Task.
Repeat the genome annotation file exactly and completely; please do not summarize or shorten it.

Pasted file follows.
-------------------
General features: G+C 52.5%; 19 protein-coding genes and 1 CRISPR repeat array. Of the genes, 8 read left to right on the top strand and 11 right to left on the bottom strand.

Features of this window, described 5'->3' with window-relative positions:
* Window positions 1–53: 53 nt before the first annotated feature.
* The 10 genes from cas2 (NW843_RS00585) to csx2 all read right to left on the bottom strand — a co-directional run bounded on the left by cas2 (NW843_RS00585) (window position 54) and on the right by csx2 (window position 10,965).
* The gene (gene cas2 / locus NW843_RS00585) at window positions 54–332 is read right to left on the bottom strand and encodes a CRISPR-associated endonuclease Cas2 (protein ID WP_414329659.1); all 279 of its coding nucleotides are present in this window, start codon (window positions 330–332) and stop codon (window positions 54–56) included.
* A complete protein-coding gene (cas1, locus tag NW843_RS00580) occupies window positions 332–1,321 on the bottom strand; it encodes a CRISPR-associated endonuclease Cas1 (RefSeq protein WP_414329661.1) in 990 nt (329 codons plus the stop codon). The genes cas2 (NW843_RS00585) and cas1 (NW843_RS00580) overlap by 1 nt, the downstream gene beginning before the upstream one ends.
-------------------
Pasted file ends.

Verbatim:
General features: G+C 52.5%; 19 protein-coding genes and 1 CRISPR repeat array. Of the genes, 8 read left to right on the top strand and 11 right to left on the bottom strand.

Features of this window, described 5'->3' with window-relative positions:
* Window positions 1–53: 53 nt before the first annotated feature.
* The 10 genes from cas2 (NW843_RS00585) to csx2 all read right to left on the bottom strand — a co-directional run bounded on the left by cas2 (NW843_RS00585) (window position 54) and on the right by csx2 (window position 10,965).
* The gene (gene cas2 / locus NW843_RS00585) at window positions 54–332 is read right to left on the bottom strand and encodes a CRISPR-associated endonuclease Cas2 (protein ID WP_414329659.1); all 279 of its coding nucleotides are present in this window, start codon (window positions 330–332) and stop codon (window positions 54–56) included.
* A complete protein-coding gene (cas1, locus tag NW843_RS00580) occupies window positions 332–1,321 on the bottom strand; it encodes a CRISPR-associated endonuclease Cas1 (RefSeq protein WP_414329661.1) in 990 nt (329 codons plus the stop codon). The genes cas2 (NW843_RS00585) and cas1 (NW843_RS00580) overlap by 1 nt, the downstream gene beginning before the upstream one ends.